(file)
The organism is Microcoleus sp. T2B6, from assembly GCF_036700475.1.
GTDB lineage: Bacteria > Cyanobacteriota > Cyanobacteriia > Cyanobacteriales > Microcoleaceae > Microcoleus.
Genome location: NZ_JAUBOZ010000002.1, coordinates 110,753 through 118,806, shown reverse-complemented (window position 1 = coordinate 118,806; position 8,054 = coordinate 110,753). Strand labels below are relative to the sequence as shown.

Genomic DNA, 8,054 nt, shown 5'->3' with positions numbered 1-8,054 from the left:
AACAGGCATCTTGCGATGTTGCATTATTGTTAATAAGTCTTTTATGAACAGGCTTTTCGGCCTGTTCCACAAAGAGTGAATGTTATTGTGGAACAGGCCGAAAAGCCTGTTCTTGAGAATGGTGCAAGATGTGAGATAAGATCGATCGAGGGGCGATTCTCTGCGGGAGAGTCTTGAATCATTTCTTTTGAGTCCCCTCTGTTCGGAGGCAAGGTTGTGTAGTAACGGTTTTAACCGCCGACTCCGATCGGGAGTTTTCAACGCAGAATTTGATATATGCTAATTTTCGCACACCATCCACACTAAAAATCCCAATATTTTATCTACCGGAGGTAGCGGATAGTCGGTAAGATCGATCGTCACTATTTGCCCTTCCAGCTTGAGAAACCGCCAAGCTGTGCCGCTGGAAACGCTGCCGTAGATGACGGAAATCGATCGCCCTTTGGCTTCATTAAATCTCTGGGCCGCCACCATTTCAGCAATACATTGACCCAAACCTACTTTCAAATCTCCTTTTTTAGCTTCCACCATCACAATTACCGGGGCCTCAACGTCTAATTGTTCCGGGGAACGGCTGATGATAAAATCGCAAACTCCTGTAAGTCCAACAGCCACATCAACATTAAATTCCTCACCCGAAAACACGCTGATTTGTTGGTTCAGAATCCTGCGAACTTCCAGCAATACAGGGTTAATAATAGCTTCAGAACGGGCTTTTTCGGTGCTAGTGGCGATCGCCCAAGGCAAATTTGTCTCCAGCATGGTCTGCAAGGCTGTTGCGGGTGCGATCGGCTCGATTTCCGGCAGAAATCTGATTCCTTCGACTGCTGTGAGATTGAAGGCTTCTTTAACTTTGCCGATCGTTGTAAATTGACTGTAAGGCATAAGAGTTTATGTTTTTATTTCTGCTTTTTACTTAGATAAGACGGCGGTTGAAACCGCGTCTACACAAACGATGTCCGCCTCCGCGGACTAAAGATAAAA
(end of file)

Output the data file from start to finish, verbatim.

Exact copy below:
The organism is Microcoleus sp. T2B6, from assembly GCF_036700475.1.
GTDB lineage: Bacteria > Cyanobacteriota > Cyanobacteriia > Cyanobacteriales > Microcoleaceae > Microcoleus.
Genome location: NZ_JAUBOZ010000002.1, coordinates 110,753 through 118,806, shown reverse-complemented (window position 1 = coordinate 118,806; position 8,054 = coordinate 110,753). Strand labels below are relative to the sequence as shown.

Genomic DNA, 8,054 nt, shown 5'->3' with positions numbered 1-8,054 from the left:
AACAGGCATCTTGCGATGTTGCATTATTGTTAATAAGTCTTTTATGAACAGGCTTTTCGGCCTGTTCCACAAAGAGTGAATGTTATTGTGGAACAGGCCGAAAAGCCTGTTCTTGAGAATGGTGCAAGATGTGAGATAAGATCGATCGAGGGGCGATTCTCTGCGGGAGAGTCTTGAATCATTTCTTTTGAGTCCCCTCTGTTCGGAGGCAAGGTTGTGTAGTAACGGTTTTAACCGCCGACTCCGATCGGGAGTTTTCAACGCAGAATTTGATATATGCTAATTTTCGCACACCATCCACACTAAAAATCCCAATATTTTATCTACCGGAGGTAGCGGATAGTCGGTAAGATCGATCGTCACTATTTGCCCTTCCAGCTTGAGAAACCGCCAAGCTGTGCCGCTGGAAACGCTGCCGTAGATGACGGAAATCGATCGCCCTTTGGCTTCATTAAATCTCTGGGCCGCCACCATTTCAGCAATACATTGACCCAAACCTACTTTCAAATCTCCTTTTTTAGCTTCCACCATCACAATTACCGGGGCCTCAACGTCTAATTGTTCCGGGGAACGGCTGATGATAAAATCGCAAACTCCTGTAAGTCCAACAGCCACATCAACATTAAATTCCTCACCCGAAAACACGCTGATTTGTTGGTTCAGAATCCTGCGAACTTCCAGCAATACAGGGTTAATAATAGCTTCAGAACGGGCTTTTTCGGTGCTAGTGGCGATCGCCCAAGGCAAATTTGTCTCCAGCATGGTCTGCAAGGCTGTTGCGGGTGCGATCGGCTCGATTTCCGGCAGAAATCTGATTCCTTCGACTGCTGTGAGATTGAAGGCTTCTTTAACTTTGCCGATCGTTGTAAATTGACTGTAAGGCATAAGAGTTTATGTTTTTATTTCTGCTTTTTACTTAGATAAGACGGCGGTTGAAACCGCGTCTACACAAACGATGTCCGCCTCCGCGGACTAAAGATAAAA